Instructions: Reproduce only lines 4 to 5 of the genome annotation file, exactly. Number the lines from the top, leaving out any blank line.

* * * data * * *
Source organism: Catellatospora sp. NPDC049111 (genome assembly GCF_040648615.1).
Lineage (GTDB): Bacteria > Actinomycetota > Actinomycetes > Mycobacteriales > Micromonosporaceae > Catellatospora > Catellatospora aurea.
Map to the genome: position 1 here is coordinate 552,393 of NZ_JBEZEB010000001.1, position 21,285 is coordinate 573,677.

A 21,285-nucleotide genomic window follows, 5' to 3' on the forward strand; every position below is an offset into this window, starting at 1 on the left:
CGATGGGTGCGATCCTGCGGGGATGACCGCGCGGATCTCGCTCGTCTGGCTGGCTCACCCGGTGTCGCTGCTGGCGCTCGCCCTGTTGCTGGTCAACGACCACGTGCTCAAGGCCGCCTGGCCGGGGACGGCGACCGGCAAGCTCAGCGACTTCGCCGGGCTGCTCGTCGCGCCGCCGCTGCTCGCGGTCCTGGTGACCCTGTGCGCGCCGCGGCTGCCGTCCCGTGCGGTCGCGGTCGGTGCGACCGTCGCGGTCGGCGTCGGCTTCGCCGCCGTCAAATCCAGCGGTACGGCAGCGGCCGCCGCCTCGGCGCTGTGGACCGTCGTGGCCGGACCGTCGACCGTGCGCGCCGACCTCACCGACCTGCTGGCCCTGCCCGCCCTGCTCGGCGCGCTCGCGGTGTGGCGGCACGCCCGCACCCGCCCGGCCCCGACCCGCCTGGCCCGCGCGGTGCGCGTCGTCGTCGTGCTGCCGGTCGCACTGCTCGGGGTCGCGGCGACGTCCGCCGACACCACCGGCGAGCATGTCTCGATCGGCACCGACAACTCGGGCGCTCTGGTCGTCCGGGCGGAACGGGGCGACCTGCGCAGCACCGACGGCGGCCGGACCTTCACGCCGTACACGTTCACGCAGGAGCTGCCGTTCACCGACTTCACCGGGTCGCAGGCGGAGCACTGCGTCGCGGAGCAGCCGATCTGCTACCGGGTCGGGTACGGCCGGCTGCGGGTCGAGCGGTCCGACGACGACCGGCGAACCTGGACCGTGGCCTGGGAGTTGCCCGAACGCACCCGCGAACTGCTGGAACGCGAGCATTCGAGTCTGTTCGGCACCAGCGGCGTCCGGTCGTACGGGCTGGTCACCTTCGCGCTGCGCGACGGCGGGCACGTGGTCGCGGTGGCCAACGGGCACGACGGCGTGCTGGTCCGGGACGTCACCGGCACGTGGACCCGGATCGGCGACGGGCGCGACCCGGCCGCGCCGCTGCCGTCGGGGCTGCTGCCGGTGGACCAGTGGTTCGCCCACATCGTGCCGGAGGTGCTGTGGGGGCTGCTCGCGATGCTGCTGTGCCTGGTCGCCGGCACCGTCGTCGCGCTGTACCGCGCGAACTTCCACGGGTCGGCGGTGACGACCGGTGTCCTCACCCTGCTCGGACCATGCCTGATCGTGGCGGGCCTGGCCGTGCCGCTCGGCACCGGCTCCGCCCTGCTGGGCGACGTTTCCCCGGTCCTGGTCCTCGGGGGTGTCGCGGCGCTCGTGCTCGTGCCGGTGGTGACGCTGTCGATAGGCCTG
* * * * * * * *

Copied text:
A 21,285-nucleotide genomic window follows, 5' to 3' on the forward strand; every position below is an offset into this window, starting at 1 on the left:
CGATGGGTGCGATCCTGCGGGGATGACCGCGCGGATCTCGCTCGTCTGGCTGGCTCACCCGGTGTCGCTGCTGGCGCTCGCCCTGTTGCTGGTCAACGACCACGTGCTCAAGGCCGCCTGGCCGGGGACGGCGACCGGCAAGCTCAGCGACTTCGCCGGGCTGCTCGTCGCGCCGCCGCTGCTCGCGGTCCTGGTGACCCTGTGCGCGCCGCGGCTGCCGTCCCGTGCGGTCGCGGTCGGTGCGACCGTCGCGGTCGGCGTCGGCTTCGCCGCCGTCAAATCCAGCGGTACGGCAGCGGCCGCCGCCTCGGCGCTGTGGACCGTCGTGGCCGGACCGTCGACCGTGCGCGCCGACCTCACCGACCTGCTGGCCCTGCCCGCCCTGCTCGGCGCGCTCGCGGTGTGGCGGCACGCCCGCACCCGCCCGGCCCCGACCCGCCTGGCCCGCGCGGTGCGCGTCGTCGTCGTGCTGCCGGTCGCACTGCTCGGGGTCGCGGCGACGTCCGCCGACACCACCGGCGAGCATGTCTCGATCGGCACCGACAACTCGGGCGCTCTGGTCGTCCGGGCGGAACGGGGCGACCTGCGCAGCACCGACGGCGGCCGGACCTTCACGCCGTACACGTTCACGCAGGAGCTGCCGTTCACCGACTTCACCGGGTCGCAGGCGGAGCACTGCGTCGCGGAGCAGCCGATCTGCTACCGGGTCGGGTACGGCCGGCTGCGGGTCGAGCGGTCCGACGACGACCGGCGAACCTGGACCGTGGCCTGGGAGTTGCCCGAACGCACCCGCGAACTGCTGGAACGCGAGCATTCGAGTCTGTTCGGCACCAGCGGCGTCCGGTCGTACGGGCTGGTCACCTTCGCGCTGCGCGACGGCGGGCACGTGGTCGCGGTGGCCAACGGGCACGACGGCGTGCTGGTCCGGGACGTCACCGGCACGTGGACCCGGATCGGCGACGGGCGCGACCCGGCCGCGCCGCTGCCGTCGGGGCTGCTGCCGGTGGACCAGTGGTTCGCCCACATCGTGCCGGAGGTGCTGTGGGGGCTGCTCGCGATGCTGCTGTGCCTGGTCGCCGGCACCGTCGTCGCGCTGTACCGCGCGAACTTCCACGGGTCGGCGGTGACGACCGGTGTCCTCACCCTGCTCGGACCATGCCTGATCGTGGCGGGCCTGGCCGTGCCGCTCGGCACCGGCTCCGCCCTGCTGGGCGACGTTTCCCCGGTCCTGGTCCTCGGGGGTGTCGCGGCGCTCGTGCTCGTGCCGGTGGTGACGCTGTCGATAGGCCTG